For me Christmas is all about the morning on the 25th of December, I have an image from my childhood that I wake up early in the morning, and there is sunlight outside (means I woke up really late) and I can see the world through the drawing of the frost on the window. Actually when I was a kid I remember I could not see anything because those patterns covered most of the window. And there should be a smell of a Christmas tree and snow outside and nice food in the fridge. Also there should be a special Christmas spirit around everything.
Well, at at least that’s the theory, it’s easiest to get all those components back home, that’s where they actually come from, so I usually go home for Christmas.
And of course no trip back home can be complete without some adventure on the way.
First of all, to get home from UK requires some preparation. Getting hold of a ticket to Lithuania during Christmas time sounds really a lot easier than it looks, but being an experienced traveler I had the ticket bought quite a while in advance, which is not ideal because then you have fixed dates for the journey, but at least you are not spending a fortune just to go home. Just as an example, my friend Martin from an adjacent course tried to find a ticket to Lithuania somewhere a month before the actual trip and he could not get anything ever approximate to his desired dates (he gave up on the price quite a while before that).
So the preparation is done. The plane tickets are bought, the train tickets to get to the airport are bought as well. And now all one needs is to actually start the journey.
That is not as easy as it stands of course. What time do you chose for example? I thought to avoid queues or possible train delays I would allow 3 hours before my flight. The flight was scheduled at 17.10, so I was planning to leave Southampton Central at 12.11. And this time I was not there alone. Everyone would always come to see me off back home, but in UK the start of any trip would be very … well, quiet and concentrated. This time my girlfriend came to see me off. And it was nice because I could feel that I am not alone in the world and that someone will be waiting for me to come back here. Of course it made the first hour of the journey physically unbearable – don’t really like partings.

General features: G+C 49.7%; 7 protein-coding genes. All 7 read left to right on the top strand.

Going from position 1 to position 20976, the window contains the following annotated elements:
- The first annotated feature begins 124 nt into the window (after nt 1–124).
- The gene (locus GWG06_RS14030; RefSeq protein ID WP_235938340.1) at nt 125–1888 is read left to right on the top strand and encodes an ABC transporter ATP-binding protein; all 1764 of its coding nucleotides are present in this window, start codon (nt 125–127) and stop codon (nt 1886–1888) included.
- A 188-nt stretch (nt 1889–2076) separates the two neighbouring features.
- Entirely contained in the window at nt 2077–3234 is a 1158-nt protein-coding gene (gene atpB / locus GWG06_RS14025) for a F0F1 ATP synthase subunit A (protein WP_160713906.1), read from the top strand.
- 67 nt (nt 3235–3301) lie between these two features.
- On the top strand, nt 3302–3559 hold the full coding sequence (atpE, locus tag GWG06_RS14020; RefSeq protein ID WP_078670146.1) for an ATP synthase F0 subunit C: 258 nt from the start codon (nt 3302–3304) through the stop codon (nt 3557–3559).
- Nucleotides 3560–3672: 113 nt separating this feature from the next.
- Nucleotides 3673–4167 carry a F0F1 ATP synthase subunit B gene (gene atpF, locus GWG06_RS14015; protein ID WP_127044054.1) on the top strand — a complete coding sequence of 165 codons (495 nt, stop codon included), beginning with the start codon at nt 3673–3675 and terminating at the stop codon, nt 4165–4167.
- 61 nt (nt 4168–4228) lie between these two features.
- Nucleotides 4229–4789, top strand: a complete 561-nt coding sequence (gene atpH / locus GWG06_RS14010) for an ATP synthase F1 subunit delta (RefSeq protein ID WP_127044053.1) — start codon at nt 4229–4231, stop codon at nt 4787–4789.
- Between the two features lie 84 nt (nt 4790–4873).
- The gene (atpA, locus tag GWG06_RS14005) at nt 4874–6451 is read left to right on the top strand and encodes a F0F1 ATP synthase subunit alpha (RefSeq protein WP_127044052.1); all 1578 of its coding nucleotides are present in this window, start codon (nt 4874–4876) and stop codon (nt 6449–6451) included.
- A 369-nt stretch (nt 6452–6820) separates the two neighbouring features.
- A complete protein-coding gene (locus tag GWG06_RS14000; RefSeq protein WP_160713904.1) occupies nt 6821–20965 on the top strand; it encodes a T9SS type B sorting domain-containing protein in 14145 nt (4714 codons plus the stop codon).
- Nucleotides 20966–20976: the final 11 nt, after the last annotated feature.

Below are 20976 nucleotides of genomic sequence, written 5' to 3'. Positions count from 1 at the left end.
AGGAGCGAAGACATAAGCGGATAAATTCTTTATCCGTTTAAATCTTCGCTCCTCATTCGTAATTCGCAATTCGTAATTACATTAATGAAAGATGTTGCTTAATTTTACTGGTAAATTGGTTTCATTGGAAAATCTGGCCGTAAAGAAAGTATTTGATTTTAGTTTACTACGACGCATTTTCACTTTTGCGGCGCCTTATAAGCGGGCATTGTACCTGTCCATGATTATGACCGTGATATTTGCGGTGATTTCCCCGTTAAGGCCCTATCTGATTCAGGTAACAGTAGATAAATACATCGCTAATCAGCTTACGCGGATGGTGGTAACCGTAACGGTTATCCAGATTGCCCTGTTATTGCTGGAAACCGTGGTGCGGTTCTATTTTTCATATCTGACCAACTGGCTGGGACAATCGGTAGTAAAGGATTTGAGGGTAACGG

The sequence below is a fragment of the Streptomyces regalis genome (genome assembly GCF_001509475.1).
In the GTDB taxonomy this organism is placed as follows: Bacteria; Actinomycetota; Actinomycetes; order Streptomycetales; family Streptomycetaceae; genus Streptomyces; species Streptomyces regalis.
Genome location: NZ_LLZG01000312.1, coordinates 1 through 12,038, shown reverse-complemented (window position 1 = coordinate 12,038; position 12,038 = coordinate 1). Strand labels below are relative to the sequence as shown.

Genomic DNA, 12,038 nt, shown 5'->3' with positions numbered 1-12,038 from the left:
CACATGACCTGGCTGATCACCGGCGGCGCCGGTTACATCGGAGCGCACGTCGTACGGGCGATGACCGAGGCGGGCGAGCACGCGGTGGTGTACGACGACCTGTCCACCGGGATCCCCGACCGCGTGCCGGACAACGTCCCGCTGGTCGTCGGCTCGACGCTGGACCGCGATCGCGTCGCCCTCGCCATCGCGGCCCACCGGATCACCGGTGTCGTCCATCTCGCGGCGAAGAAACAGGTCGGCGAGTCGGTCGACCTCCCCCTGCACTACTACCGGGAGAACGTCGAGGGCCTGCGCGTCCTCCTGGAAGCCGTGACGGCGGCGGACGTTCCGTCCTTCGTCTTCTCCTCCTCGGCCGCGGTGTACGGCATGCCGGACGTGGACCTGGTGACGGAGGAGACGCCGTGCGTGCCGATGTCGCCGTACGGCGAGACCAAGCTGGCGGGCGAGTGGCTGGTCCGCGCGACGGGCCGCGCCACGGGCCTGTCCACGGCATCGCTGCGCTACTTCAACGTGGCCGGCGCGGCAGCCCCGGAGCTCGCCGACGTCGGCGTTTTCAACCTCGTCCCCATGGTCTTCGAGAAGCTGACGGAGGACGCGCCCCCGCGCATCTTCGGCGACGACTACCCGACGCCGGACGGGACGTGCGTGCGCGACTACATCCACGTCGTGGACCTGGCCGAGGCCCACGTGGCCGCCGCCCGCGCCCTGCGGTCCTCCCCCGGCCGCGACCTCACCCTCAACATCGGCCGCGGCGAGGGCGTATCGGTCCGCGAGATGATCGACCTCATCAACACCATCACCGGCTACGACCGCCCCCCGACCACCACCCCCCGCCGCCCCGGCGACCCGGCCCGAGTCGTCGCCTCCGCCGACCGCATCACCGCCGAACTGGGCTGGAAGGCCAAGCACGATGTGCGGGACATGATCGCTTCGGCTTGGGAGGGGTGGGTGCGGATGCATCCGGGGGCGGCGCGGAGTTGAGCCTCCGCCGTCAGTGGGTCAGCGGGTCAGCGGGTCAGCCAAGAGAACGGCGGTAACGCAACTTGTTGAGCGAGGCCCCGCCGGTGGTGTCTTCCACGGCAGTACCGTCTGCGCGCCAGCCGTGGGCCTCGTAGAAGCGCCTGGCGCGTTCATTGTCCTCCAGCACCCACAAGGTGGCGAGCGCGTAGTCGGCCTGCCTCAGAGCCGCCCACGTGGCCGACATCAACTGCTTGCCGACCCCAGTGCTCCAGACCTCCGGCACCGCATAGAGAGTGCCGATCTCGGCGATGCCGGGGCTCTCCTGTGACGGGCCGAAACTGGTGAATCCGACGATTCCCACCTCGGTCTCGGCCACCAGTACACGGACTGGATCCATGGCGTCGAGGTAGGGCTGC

But at least I was on my way now. I like traveling by trains, especially if they are as empty as this one was. That means that you can chose your seat and change it if you fancy another one more. You can get up and walk if your legs are sore (I am 1.88 meters long, so it is an issue in coaches). Another lucky feature of this train – it was a direct to Gatwick Airport, which meant that you did not have to fight with the crowds at Clapham Junction to get to a connecting train, which leaves in some 7 minutes. And I was finally at the airport. Yay, means half of the job was well done!
Already at the airport, I was trying to find the zone, where to check-in my luggage. Usually it is quite straightforward – you look at the board with flight times, find your flight and go to the zone shown there. But … how should I put this … there was no flight at 17.10. I thought, maybe it was a mistake, they could not have canceled my flight without any notice whatsoever, could they? Trying to stay calm I went to the information desk, there a nice gentleman said that the flight is still there and the zone is D, he could not understand why it is not on the board, but just said to go and check-in… well, apparently he had some good psychology training because I really started to believe it was just some silly mistake of someone’s and they will soon fix it. But if I go through the security, I will not be able to check it anyway, so let’s just drop the entire matter. Or at least that is what I thought.